• Pyntheon: A Functional Analysis Framework for Protein Modifications and Mutations of 83 Model Organisms Pyntheon: A Functional Analysis Framework for Protein Modifications and Mutations of 83 Model Organisms Arslan, A. 2019
  • yMap: an automated method to map yeast variants to protein modifications and functional regions Bioinformatics Arslan, A., Noort, V. v. 2017
  • Evolutionary conservation of Ebola virus proteins predicts important functions at residue level Bioinformatics Arslan, A., Noort, V. v. 2017
  • Adaptation to High Ethanol Reveals Complex Evolutionary Pathways PLOS GENETICS Voordeckers, K., Kominek, J., Das, A., Espinosa-Cantu, A., De Maeyer, D., Arslan, A., Van Pee, M., van der Zande, E., Meert, W., Yang, Y., Zhu, B., Marchal, K., DeLuna, A., Van Noort, V., Jelier, R., Verstrepen, K. J. 2015; 11 (11): e1005635

    Abstract

    Tolerance to high levels of ethanol is an ecologically and industrially relevant phenotype of microbes, but the molecular mechanisms underlying this complex trait remain largely unknown. Here, we use long-term experimental evolution of isogenic yeast populations of different initial ploidy to study adaptation to increasing levels of ethanol. Whole-genome sequencing of more than 30 evolved populations and over 100 adapted clones isolated throughout this two-year evolution experiment revealed how a complex interplay of de novo single nucleotide mutations, copy number variation, ploidy changes, mutator phenotypes, and clonal interference led to a significant increase in ethanol tolerance. Although the specific mutations differ between different evolved lineages, application of a novel computational pipeline, PheNetic, revealed that many mutations target functional modules involved in stress response, cell cycle regulation, DNA repair and respiration. Measuring the fitness effects of selected mutations introduced in non-evolved ethanol-sensitive cells revealed several adaptive mutations that had previously not been implicated in ethanol tolerance, including mutations in PRT1, VPS70 and MEX67. Interestingly, variation in VPS70 was recently identified as a QTL for ethanol tolerance in an industrial bio-ethanol strain. Taken together, our results show how, in contrast to adaptation to some other stresses, adaptation to a continuous complex and severe stress involves interplay of different evolutionary mechanisms. In addition, our study reveals functional modules involved in ethanol resistance and identifies several mutations that could help to improve the ethanol tolerance of industrial yeasts.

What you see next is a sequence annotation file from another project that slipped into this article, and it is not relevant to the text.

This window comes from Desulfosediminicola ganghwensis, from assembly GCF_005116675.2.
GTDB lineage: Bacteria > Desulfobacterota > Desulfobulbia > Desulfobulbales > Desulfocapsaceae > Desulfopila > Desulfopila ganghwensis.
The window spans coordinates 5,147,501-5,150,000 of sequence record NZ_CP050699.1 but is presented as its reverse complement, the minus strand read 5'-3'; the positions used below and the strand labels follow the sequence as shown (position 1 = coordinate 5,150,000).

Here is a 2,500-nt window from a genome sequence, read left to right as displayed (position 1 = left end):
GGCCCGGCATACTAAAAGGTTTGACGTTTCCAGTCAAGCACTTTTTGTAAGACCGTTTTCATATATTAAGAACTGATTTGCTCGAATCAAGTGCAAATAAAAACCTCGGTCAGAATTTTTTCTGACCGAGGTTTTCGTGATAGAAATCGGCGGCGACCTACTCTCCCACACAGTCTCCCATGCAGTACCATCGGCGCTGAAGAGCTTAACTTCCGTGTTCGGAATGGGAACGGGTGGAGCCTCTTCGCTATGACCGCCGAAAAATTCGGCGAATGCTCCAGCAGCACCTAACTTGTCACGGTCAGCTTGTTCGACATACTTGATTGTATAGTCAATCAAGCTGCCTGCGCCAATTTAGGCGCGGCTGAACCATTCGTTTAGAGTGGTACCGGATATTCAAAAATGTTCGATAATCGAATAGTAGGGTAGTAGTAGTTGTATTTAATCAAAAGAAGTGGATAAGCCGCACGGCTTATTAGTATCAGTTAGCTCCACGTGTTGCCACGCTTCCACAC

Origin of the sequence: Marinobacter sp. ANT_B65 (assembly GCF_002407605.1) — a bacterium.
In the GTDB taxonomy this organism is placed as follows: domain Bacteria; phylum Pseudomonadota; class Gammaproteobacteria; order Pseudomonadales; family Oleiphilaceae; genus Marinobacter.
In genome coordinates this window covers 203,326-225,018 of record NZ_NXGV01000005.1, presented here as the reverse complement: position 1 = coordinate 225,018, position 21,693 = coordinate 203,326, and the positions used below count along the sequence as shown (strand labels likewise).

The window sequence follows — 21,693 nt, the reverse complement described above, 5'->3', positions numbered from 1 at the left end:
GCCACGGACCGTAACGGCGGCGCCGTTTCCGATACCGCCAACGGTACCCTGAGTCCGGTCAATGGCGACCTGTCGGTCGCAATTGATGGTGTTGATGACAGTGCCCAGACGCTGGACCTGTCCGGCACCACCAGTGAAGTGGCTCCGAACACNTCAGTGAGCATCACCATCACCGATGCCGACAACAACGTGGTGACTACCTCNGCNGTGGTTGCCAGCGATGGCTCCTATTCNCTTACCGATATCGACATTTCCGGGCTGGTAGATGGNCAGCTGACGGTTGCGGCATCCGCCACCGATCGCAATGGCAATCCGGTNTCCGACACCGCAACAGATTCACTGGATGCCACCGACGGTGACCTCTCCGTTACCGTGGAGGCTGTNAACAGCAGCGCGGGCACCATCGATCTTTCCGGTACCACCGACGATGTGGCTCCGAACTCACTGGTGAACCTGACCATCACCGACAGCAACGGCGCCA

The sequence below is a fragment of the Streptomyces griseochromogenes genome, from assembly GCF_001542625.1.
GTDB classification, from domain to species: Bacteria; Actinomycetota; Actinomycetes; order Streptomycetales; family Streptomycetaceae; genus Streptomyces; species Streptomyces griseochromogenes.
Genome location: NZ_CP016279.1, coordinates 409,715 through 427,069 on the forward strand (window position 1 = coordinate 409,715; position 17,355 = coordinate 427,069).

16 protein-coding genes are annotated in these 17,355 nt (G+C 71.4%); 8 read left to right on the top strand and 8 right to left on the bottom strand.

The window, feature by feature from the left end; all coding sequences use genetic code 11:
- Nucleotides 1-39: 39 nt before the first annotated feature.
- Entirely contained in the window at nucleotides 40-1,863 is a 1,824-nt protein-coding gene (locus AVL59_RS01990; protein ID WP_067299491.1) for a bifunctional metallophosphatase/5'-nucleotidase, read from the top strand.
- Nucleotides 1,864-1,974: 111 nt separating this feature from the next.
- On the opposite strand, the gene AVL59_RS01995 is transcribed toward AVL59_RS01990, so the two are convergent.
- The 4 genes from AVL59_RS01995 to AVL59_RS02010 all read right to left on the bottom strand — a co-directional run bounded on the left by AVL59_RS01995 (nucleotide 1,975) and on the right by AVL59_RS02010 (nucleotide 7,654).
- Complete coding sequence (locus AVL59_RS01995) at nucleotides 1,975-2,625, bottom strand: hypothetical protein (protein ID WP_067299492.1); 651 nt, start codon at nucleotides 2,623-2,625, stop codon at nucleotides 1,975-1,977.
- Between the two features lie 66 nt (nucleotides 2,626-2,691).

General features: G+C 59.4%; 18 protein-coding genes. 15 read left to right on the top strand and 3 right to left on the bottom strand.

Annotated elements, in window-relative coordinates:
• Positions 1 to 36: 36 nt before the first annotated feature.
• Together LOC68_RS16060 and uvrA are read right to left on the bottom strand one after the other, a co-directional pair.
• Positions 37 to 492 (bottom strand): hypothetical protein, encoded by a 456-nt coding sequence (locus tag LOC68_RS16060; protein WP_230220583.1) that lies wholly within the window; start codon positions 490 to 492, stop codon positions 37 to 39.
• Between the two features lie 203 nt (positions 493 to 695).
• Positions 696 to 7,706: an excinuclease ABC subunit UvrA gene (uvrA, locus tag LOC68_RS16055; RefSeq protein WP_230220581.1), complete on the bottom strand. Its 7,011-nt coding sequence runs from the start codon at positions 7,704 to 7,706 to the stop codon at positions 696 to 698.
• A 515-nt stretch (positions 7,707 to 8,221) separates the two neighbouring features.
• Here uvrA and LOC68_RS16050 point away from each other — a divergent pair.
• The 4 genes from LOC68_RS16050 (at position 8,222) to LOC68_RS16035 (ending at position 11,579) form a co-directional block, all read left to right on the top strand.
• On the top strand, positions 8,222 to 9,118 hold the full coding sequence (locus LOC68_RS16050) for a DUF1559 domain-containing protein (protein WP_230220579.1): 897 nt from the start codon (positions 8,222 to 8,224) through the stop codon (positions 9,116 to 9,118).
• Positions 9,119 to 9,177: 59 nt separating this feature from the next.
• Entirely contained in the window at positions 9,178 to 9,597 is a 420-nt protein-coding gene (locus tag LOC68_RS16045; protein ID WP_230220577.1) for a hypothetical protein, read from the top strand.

View details for DOI 10.1371/journal.pgen.1005635

    View details for Web of Science ID 000366179000019

    View details for PubMedID 26545090

    View details for PubMedCentralID PMC4636377